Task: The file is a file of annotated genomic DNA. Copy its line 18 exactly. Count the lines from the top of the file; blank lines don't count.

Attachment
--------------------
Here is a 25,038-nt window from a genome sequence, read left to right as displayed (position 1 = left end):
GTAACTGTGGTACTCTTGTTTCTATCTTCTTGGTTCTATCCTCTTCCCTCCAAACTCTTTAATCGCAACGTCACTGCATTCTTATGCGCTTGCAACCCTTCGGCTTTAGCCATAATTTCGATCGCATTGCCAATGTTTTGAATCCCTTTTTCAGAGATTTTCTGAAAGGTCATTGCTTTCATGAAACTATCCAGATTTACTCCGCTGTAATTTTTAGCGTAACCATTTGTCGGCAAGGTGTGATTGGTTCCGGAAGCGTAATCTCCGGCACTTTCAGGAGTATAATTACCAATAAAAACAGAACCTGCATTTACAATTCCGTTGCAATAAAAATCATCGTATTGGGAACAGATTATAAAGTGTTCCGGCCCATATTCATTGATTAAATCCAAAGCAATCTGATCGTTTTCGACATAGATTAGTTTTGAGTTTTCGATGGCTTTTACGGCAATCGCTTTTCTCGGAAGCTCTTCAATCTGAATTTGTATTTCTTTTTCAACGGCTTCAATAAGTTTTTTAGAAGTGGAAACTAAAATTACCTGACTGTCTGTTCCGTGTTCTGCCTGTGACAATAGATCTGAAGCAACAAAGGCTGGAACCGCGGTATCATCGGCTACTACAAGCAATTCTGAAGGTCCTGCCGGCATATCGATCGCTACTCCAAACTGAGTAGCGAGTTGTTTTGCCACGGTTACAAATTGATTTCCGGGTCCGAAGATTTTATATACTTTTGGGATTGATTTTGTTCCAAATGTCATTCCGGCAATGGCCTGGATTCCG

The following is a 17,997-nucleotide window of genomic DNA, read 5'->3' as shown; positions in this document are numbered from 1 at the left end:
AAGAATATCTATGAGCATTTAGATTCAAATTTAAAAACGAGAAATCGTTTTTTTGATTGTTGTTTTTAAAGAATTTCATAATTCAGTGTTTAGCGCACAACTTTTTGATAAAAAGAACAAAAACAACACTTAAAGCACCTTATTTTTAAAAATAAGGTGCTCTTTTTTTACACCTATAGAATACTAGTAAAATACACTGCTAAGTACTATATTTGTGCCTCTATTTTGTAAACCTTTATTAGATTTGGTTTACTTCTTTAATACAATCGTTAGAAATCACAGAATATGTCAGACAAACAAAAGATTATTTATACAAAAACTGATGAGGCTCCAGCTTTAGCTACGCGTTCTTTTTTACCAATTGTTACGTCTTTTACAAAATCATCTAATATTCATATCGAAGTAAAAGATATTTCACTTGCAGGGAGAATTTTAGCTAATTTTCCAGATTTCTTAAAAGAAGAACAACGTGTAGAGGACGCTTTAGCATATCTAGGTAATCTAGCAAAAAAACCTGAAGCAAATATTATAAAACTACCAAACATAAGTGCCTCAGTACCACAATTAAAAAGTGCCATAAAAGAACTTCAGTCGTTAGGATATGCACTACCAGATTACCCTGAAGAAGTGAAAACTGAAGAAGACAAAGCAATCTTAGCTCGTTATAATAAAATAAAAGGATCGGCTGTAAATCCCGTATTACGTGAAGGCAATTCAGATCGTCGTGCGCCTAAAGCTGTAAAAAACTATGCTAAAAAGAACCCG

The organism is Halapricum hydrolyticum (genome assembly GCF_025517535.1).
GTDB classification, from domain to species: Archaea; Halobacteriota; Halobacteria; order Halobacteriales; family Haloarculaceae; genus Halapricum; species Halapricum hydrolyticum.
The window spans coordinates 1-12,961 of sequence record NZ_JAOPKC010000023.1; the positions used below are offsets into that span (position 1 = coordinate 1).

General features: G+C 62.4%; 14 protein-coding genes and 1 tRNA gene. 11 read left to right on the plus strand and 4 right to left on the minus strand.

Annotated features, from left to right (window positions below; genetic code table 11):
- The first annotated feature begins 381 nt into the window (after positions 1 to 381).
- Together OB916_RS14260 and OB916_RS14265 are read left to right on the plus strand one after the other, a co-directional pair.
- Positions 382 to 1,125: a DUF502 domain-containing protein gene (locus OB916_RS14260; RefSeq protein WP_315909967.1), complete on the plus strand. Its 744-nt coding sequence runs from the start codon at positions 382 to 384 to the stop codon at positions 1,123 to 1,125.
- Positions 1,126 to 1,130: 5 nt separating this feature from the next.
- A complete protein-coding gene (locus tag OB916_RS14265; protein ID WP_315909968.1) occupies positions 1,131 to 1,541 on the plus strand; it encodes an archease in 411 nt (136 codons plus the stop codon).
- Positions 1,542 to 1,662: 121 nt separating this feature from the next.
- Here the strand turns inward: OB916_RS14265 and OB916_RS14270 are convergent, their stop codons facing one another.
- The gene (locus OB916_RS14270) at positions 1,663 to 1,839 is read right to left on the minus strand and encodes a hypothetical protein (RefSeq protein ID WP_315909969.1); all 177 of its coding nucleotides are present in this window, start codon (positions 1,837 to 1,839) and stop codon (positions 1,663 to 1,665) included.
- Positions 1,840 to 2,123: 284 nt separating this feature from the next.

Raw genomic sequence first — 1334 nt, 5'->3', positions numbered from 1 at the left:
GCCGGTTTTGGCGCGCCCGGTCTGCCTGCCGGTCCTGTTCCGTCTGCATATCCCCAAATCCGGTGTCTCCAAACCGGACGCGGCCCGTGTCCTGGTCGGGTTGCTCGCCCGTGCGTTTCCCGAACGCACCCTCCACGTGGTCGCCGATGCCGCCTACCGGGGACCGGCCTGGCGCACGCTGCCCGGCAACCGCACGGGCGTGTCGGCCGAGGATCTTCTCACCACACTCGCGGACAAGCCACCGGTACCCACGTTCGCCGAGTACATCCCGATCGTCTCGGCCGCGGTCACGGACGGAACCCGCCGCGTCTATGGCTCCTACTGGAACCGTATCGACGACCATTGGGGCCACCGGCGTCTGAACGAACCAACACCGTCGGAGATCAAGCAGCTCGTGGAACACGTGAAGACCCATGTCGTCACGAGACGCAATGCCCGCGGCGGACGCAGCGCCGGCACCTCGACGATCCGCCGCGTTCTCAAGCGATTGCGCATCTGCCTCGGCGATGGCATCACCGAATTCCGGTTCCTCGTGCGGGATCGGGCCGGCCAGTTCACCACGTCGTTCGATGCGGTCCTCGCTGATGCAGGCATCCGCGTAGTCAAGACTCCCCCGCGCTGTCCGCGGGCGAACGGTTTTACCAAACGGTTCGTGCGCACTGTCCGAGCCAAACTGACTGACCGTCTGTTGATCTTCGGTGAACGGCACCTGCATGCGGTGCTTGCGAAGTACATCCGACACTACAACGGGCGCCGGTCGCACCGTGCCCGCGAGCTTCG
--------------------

- Positions 1,840 to 2,123: 284 nt separating this feature from the next.